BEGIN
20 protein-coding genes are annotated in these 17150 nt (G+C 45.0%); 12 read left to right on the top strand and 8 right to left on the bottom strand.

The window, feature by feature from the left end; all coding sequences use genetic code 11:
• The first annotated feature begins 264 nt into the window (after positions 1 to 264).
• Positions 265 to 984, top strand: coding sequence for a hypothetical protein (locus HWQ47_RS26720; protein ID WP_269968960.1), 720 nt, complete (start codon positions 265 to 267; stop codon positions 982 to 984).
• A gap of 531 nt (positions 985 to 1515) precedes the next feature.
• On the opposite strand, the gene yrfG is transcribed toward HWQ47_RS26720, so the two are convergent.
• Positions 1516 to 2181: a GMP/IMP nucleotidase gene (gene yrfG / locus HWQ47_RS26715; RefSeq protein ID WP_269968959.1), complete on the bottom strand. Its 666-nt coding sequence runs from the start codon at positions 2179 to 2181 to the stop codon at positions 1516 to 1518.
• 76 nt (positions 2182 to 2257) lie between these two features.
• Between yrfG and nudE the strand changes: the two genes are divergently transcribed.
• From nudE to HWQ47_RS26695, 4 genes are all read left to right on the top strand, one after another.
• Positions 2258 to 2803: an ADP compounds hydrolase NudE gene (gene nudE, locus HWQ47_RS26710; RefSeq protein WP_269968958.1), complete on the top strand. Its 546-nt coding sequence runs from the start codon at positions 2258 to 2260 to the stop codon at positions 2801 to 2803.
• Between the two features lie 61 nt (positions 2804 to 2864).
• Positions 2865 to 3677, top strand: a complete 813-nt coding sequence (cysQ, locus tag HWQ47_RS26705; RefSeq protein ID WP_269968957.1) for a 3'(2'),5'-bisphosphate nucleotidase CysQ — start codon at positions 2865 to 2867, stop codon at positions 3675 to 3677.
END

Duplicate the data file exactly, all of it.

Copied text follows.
20 protein-coding genes are annotated in these 17150 nt (G+C 45.0%); 12 read left to right on the top strand and 8 right to left on the bottom strand.

The window, feature by feature from the left end; all coding sequences use genetic code 11:
• The first annotated feature begins 264 nt into the window (after positions 1 to 264).
• Positions 265 to 984, top strand: coding sequence for a hypothetical protein (locus HWQ47_RS26720; protein ID WP_269968960.1), 720 nt, complete (start codon positions 265 to 267; stop codon positions 982 to 984).
• A gap of 531 nt (positions 985 to 1515) precedes the next feature.
• On the opposite strand, the gene yrfG is transcribed toward HWQ47_RS26720, so the two are convergent.
• Positions 1516 to 2181: a GMP/IMP nucleotidase gene (gene yrfG / locus HWQ47_RS26715; RefSeq protein ID WP_269968959.1), complete on the bottom strand. Its 666-nt coding sequence runs from the start codon at positions 2179 to 2181 to the stop codon at positions 1516 to 1518.
• 76 nt (positions 2182 to 2257) lie between these two features.
• Between yrfG and nudE the strand changes: the two genes are divergently transcribed.
• From nudE to HWQ47_RS26695, 4 genes are all read left to right on the top strand, one after another.
• Positions 2258 to 2803: an ADP compounds hydrolase NudE gene (gene nudE, locus HWQ47_RS26710; RefSeq protein WP_269968958.1), complete on the top strand. Its 546-nt coding sequence runs from the start codon at positions 2258 to 2260 to the stop codon at positions 2801 to 2803.
• Between the two features lie 61 nt (positions 2804 to 2864).
• Positions 2865 to 3677, top strand: a complete 813-nt coding sequence (cysQ, locus tag HWQ47_RS26705; RefSeq protein ID WP_269968957.1) for a 3'(2'),5'-bisphosphate nucleotidase CysQ — start codon at positions 2865 to 2867, stop codon at positions 3675 to 3677.